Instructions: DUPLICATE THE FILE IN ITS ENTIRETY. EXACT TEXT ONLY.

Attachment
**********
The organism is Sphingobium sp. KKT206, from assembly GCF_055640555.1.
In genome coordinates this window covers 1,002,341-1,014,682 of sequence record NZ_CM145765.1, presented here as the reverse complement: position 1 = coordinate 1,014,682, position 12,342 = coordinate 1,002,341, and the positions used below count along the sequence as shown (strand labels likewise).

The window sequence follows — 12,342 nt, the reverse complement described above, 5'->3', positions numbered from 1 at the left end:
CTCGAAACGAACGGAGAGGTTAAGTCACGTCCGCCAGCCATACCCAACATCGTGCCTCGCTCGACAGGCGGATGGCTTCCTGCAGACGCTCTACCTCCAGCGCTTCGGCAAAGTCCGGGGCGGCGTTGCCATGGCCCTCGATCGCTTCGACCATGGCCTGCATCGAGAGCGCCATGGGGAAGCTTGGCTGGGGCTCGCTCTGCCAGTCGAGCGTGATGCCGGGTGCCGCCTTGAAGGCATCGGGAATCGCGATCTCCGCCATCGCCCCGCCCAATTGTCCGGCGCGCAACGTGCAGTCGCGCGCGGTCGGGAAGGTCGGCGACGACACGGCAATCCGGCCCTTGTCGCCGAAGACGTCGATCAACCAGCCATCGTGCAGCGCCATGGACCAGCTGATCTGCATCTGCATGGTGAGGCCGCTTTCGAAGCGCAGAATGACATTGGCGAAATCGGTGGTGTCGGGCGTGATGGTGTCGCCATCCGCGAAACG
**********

The organism is Sphingobium sp. KKT206, from assembly GCF_055640555.1.
In genome coordinates this window covers 1,002,341-1,014,682 of sequence record NZ_CM145765.1, presented here as the reverse complement: position 1 = coordinate 1,014,682, position 12,342 = coordinate 1,002,341, and the positions used below count along the sequence as shown (strand labels likewise).

The window sequence follows — 12,342 nt, the reverse complement described above, 5'->3', positions numbered from 1 at the left end:
CTCGAAACGAACGGAGAGGTTAAGTCACGTCCGCCAGCCATACCCAACATCGTGCCTCGCTCGACAGGCGGATGGCTTCCTGCAGACGCTCTACCTCCAGCGCTTCGGCAAAGTCCGGGGCGGCGTTGCCATGGCCCTCGATCGCTTCGACCATGGCCTGCATCGAGAGCGCCATGGGGAAGCTTGGCTGGGGCTCGCTCTGCCAGTCGAGCGTGATGCCGGGTGCCGCCTTGAAGGCATCGGGAATCGCGATCTCCGCCATCGCCCCGCCCAATTGTCCGGCGCGCAACGTGCAGTCGCGCGCGGTCGGGAAGGTCGGCGACGACACGGCAATCCGGCCCTTGTCGCCGAAGACGTCGATCAACCAGCCATCGTGCAGCGCCATGGACCAGCTGATCTGCATCTGCATGGTGAGGCCGCTTTCGAAGCGCAGAATGACATTGGCGAAATCGGTGGTGTCGGGCGTGATGGTGTCGCCATCCGCGAAACG